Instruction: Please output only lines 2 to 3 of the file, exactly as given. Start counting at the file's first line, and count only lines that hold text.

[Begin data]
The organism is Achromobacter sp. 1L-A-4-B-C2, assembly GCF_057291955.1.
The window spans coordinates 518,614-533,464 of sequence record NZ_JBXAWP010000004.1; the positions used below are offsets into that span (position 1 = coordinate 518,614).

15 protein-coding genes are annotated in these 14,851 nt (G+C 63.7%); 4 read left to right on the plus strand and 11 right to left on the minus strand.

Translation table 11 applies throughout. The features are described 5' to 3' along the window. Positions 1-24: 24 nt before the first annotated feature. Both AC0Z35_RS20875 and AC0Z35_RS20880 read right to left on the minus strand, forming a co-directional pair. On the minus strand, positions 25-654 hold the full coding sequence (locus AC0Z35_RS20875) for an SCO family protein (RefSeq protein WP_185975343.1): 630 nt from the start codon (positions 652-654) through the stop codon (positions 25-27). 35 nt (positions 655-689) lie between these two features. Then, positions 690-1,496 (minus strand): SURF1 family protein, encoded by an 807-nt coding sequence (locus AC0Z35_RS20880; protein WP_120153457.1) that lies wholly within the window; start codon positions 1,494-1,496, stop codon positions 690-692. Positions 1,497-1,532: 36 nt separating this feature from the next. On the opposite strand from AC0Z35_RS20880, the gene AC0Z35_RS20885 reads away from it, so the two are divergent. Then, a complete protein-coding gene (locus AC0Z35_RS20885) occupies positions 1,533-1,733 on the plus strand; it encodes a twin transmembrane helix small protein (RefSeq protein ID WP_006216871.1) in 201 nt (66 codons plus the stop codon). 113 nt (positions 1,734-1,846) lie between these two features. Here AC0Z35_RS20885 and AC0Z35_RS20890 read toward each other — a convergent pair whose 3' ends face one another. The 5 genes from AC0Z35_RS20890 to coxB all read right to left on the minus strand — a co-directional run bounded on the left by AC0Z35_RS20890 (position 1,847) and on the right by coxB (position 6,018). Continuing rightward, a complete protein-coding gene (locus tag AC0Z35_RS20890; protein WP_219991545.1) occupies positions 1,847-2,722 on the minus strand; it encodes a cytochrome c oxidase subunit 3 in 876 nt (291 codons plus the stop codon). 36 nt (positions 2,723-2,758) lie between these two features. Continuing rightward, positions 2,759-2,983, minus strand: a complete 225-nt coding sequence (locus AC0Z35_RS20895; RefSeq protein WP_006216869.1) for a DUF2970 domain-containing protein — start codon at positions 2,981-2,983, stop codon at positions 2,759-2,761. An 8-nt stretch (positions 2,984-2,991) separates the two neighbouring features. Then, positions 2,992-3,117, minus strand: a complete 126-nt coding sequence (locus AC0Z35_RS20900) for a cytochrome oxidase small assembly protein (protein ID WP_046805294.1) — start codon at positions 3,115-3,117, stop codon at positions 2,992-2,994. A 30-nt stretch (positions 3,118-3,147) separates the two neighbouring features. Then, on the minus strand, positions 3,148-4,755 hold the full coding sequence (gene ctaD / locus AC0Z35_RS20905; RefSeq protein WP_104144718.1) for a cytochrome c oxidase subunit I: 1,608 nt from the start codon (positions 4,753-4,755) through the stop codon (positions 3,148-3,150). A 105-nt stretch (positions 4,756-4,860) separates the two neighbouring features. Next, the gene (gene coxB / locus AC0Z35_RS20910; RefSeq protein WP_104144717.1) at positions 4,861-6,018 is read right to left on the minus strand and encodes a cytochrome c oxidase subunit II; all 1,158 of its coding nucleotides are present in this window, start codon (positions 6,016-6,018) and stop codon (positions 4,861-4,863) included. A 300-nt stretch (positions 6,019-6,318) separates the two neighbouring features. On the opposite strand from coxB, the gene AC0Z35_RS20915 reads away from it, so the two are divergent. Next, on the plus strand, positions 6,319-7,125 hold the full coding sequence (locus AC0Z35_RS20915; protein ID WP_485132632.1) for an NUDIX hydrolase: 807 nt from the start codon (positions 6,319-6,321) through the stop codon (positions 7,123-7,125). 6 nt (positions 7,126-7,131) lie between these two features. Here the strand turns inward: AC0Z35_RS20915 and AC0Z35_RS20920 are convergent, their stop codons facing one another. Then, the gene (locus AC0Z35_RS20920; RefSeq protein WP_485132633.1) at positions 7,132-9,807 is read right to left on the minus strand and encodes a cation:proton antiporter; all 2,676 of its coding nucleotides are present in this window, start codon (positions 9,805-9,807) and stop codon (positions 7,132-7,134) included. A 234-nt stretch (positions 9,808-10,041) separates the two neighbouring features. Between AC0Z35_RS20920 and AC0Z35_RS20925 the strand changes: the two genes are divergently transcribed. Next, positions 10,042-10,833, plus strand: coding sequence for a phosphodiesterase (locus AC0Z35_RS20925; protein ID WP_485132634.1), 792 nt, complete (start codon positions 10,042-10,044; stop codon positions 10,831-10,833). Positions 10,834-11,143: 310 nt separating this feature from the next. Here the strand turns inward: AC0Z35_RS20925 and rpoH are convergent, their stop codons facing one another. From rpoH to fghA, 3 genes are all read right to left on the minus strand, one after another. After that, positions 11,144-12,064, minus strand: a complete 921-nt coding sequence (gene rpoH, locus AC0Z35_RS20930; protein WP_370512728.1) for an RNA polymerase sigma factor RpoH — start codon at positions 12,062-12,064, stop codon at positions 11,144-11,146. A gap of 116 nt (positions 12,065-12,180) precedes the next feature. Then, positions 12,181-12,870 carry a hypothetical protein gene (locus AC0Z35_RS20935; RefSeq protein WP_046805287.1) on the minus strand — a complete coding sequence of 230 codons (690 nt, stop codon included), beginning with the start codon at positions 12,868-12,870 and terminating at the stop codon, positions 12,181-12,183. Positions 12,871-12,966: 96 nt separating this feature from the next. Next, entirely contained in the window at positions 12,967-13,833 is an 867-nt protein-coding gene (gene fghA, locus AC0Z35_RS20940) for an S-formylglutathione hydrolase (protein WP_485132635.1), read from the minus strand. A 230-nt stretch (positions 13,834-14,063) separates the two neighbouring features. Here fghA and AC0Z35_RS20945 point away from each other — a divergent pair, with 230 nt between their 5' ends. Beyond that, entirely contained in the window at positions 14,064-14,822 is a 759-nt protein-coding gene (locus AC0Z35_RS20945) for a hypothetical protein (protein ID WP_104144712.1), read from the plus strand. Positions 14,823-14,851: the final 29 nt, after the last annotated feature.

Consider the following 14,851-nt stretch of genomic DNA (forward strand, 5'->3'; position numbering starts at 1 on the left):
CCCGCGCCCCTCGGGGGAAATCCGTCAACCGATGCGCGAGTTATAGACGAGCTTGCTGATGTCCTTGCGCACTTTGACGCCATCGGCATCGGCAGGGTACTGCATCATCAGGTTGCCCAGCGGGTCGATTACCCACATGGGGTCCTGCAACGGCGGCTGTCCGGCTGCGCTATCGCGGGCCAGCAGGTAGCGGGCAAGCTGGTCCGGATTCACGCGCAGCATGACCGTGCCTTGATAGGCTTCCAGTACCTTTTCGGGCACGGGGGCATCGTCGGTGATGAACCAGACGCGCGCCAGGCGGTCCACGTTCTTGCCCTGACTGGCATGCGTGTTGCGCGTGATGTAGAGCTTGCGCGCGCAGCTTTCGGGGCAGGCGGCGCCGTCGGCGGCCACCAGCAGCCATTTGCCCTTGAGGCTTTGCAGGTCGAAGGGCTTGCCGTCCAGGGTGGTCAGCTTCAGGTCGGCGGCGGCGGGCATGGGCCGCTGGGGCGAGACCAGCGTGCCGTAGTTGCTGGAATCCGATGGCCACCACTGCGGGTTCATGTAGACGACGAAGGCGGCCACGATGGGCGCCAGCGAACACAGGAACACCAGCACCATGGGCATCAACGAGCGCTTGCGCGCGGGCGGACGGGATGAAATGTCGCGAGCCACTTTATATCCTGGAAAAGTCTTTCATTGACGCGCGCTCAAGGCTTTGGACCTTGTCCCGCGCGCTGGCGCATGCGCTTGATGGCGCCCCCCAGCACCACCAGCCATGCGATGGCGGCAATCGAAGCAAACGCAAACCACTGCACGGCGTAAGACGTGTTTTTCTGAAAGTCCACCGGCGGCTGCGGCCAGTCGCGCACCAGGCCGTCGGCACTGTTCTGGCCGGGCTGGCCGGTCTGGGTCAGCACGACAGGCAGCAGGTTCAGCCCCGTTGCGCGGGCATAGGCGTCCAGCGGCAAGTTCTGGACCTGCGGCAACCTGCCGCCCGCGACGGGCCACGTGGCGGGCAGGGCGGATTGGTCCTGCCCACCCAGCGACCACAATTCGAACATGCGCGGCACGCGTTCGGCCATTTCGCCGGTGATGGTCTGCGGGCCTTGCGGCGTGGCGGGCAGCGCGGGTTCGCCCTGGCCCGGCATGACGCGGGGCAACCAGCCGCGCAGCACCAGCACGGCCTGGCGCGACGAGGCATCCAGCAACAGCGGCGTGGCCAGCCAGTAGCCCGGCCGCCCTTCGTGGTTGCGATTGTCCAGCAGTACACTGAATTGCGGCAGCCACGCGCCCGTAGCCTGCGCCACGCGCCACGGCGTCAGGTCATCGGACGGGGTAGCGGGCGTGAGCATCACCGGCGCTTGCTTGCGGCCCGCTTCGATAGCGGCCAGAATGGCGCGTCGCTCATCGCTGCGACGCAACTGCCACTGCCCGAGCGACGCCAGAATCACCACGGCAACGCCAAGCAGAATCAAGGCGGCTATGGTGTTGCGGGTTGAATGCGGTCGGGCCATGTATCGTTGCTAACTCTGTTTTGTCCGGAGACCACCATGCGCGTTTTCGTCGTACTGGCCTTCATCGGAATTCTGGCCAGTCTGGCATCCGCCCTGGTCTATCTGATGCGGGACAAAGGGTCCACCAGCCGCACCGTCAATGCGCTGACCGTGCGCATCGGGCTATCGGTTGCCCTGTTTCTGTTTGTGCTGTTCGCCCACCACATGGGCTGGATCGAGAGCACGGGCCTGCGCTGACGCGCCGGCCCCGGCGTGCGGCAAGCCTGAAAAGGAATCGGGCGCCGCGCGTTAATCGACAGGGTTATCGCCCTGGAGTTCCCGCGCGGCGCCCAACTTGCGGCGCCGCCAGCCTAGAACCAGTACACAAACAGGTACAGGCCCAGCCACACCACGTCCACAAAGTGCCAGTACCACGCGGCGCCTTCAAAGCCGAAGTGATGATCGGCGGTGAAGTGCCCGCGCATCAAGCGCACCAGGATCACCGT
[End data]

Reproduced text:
The window spans coordinates 518,614-533,464 of sequence record NZ_JBXAWP010000004.1; the positions used below are offsets into that span (position 1 = coordinate 518,614).

15 protein-coding genes are annotated in these 14,851 nt (G+C 63.7%); 4 read left to right on the plus strand and 11 right to left on the minus strand.